With never a penny of mony

Thomas Ravenscroft (c1582 - c1633): We be souldiers three, partsong a 3 voci (pubblicato nella raccolta Deuteromelia, 1609). Deller Consort, dir. Alfred Deller.

We be souldiers three,
Pardona moy ie vous an pree,
Lately come forth of the low country,
 With never a penny of mony.

Here, Good fellow, I’ll drinke to thee,
To all good Fellowes where ever they be.

And he that will not pledge me this
Payes for the shot what ever it is.

Charge it againe boy, charge it againe,
As long as there is [you have] any incke in thy [your] pen.


We be

Annunci

Folksongs: Bushes and Briars

Per Paola (buon compleanno!) e Carole.


Anonimo: Bushes and Briars, canto tradizionale inglese. Alfred Deller, controtenore; Desmond Dupré, liuto.
La «scoperta» di questo brano si deve a Ralph Vaughan Williams, che l’udì cantare da un pastore nell’Essex e ne pubblicò un arrangiamento per coro maschile a 4 voci a cappella nel 1908.

Through bushes and through briars,
I lately took my way;
All for to hear the small birds sing,
And the lambs to skip and play.

I overheard my own true love,
Her voice it was so clear;
Long time I have been waiting
For the coming of my dear.

Sometimes I am uneasy
And troubled in my mind;
Sometimes I think I’ll go to my love
And tell to him my mind.

And if I should go to my love,
My love he will say «Nay»;
If I show to him my boldness,
He’ll ne’er love me again.



L’arrangiamento di Vaughan Williams eseguito da The Gentlemen of St. John’s.


RVW, Bushes and briars

Folksongs: She Moved through the Fair

Anonimo: She Moved through the Fair, canzone tradizionale irlandese. Alfred Deller, controtenore; Desmond Dupré, liuto.
La melodia, diffusa in Irlanda e in Scozia, risale probabilmente al basso Medioevo. Il testo è stato pubblicato per la prima volta nella raccolta Irish Country Songs (1909), curata da Herbert Hughes.

My young love said to me: My mother won’t mind,
And my father won’t slight you for your lack of kine.
And she stepped away from me and this she did say:
It will not be long, love, ‘til our wedding day.

She stepped away from me and she moved through the fair,
And fondly I watched her move here and move there,
And then she went homeward with one star awake,
As the swan in the evening moves over the lake.

Last night she came to me, she came softly in.
So softly she came that her feet made no din,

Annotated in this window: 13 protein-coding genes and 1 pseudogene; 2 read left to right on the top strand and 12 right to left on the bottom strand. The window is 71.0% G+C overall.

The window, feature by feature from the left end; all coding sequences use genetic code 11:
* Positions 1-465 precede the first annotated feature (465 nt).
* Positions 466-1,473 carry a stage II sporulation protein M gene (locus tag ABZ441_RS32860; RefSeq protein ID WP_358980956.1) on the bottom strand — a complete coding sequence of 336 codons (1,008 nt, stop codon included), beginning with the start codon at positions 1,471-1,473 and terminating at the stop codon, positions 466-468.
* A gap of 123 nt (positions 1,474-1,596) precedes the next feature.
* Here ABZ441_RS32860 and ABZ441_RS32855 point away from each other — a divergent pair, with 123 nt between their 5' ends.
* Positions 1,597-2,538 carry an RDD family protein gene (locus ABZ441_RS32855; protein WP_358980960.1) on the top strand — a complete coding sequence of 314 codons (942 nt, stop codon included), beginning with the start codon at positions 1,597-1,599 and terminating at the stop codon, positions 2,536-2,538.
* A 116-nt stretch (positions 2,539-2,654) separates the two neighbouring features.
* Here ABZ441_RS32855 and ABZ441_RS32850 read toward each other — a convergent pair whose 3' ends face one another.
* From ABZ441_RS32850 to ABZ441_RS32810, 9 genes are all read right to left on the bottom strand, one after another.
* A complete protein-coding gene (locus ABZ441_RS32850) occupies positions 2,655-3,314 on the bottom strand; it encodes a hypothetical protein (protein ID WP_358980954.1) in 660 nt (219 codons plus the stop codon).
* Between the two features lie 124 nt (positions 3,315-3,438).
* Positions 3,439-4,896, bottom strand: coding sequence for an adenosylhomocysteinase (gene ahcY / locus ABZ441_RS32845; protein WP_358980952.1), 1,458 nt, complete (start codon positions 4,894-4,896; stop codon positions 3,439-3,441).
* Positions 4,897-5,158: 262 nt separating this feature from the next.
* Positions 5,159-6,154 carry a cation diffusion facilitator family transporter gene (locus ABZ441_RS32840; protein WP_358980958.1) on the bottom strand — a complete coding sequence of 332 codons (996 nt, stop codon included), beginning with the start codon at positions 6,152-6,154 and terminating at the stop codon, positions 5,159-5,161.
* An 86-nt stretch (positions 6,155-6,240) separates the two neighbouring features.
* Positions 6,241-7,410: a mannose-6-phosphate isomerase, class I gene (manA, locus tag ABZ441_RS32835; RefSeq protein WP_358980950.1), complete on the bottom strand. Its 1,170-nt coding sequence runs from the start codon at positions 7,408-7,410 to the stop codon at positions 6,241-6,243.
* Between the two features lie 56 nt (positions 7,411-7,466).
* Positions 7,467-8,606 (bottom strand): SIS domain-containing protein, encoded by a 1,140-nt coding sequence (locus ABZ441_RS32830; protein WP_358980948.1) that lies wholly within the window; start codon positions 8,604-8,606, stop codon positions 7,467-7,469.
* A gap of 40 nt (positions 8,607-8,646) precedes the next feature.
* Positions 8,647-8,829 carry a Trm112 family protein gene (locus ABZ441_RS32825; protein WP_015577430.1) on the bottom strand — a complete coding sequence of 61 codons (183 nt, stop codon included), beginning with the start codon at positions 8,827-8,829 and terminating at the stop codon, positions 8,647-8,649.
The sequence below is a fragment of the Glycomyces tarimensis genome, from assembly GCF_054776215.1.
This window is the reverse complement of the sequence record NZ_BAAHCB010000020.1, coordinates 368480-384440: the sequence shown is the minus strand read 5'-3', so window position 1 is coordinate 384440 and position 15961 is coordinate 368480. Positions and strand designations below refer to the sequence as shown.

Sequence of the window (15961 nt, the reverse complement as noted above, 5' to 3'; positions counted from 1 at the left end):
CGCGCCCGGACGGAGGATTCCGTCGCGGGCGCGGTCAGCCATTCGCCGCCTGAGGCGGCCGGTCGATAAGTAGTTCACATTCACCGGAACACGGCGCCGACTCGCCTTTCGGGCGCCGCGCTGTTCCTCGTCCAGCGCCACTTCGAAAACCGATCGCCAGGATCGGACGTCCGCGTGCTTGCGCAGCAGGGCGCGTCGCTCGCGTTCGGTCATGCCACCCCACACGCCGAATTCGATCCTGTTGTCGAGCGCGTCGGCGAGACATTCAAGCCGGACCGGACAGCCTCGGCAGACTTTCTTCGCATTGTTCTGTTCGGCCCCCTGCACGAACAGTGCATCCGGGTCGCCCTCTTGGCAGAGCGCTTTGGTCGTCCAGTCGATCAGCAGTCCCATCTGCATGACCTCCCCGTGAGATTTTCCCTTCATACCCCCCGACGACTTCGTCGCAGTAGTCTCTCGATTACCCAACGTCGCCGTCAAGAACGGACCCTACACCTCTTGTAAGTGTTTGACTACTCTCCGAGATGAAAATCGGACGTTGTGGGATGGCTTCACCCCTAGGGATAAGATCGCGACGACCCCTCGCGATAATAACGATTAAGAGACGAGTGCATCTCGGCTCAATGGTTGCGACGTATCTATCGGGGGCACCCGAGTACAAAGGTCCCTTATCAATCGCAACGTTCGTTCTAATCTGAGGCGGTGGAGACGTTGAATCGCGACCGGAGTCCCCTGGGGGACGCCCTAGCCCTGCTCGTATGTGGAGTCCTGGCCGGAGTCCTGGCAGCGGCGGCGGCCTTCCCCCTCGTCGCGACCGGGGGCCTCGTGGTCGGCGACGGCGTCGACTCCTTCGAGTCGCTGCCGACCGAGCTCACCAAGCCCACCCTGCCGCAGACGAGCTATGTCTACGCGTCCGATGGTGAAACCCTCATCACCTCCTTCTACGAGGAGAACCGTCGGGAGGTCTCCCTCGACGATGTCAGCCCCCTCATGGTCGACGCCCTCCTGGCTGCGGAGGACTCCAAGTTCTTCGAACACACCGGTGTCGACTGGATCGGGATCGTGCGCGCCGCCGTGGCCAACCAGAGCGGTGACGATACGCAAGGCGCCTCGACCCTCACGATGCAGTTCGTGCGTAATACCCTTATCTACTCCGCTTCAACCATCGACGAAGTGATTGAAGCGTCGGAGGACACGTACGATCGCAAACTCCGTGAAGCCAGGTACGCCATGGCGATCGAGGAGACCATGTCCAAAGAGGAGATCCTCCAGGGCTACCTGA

And she laid her hand on me, and this she did say:
It will not be long, love, ‘til our wedding day.


AD

Folksongs: Barbara Allen

Anonimo (sec. XVII): Barbara Allen, ballad di origine scozzese. Alfred Deller, controtenore; Desmond Dupré, liuto.

In Scarlet town where I was born
There was a fair maid dwellin’,
Made ev’ry youth cry «Well-a-day.»
Her name was Barbara Allen.

All in the merry month of may,
When green buds they were swellin’,
Young Jemmy Grove on his death-bed lay
For love of Barbara Allen.

So slowly, slowly she came up,
And slowly she came nigh him,
And all she said when there she came:
«Young man, I think you’re dyin’.»

When he was dead, and laid in grave,
Her heart was struck with sorrow.
«Oh mother, mother, make my bed:
For I shall die tomorrow.»

Farewell, she said, ye virgins all,
And shun the fault I fell in:
Henceforth take warning by the fall
Of cruel Barbara Allen.


Folksongs: Down by the Salley Gardens

Herbert Hughes (1882 - 1937): Down by the Salley Gardens, melodia tradizionale irlandese (Maids of Mourne Shore) adattata a un testo di William Butler Yeats (da The Wanderings of Oisin and Other Poems, 1889). Alfred Deller, controtenore; Desmond Dupré, liuto.

Down by the salley gardens my love and I did meet;
She passed the salley gardens with little snow-white feet.
She bid me take love easy, as the leaves grow on the tree;
But I, being young and foolish, with her would not agree.

In a field by the river my love and I did stand,
And on my leaning shoulder she laid her snow-white hand.
She bid me take life easy, as the grass grows on the weirs;
But I was young and foolish, and now am full of tears.


Folksongs: The Tailor and the Mouse

Anonimo: The Tailor and the Mouse. Alfred Deller, controtenore; Desmond Dupré, liuto.

There was a tailor had a mouse,
  Hi diddle um come feed-al,
They lived together in one house,
  Hi diddle um come feed-al.

Chorus :
  Hi diddle um come tarum tantrum,
  Through the town of Ramsey,
  Hi diddle um come over the lea,
  Hi diddle um come feed-al.

The tailor thought his mouse was ill,
He gave him part of a blue pill.

The tailor thought the mouse would die,
He baked him in an apple pie.

The pie was cut, the mouse ran out,
The tailor followed him all about.

The tailor found his mouse was dead,
So he bought another one in his stead.

E anche questo è dedicato a chi l’apprezzerà come nessun altro 😀


Folksongs: The Water is Wide

Anonimo: The Water is Wide ovvero Waly, waly, canto di origine scozzese. Alfred Deller, controtenore; Desmond Dupré, liuto.

The water is wide, I cannot get o’er
And neither have I wings to fly,
O give me a boat that will carry two
And both can row, my love and I.

O down in the meadows the other day
A-gathering flow’rs, both fine and gay,
A-gathering flow’rs, both red and blue,
I little thought what love can do.

I lean’d my back up against some oak,
Thinking that he was a trusty tree.
But first he bended and then he broke,
And so did my false love to me.

A ship there is and she sails the sea,
She’s loaded deep as deep can be,
But not so deep as the love I’m in.
I know not if I sink or swim.

O love is handsome and love is fine,
And love’s a jewel while it is new;
But when it is old it groweth cold
And fades away like morning dew.

Dedicato alla dark più dolce che io conosca 🙂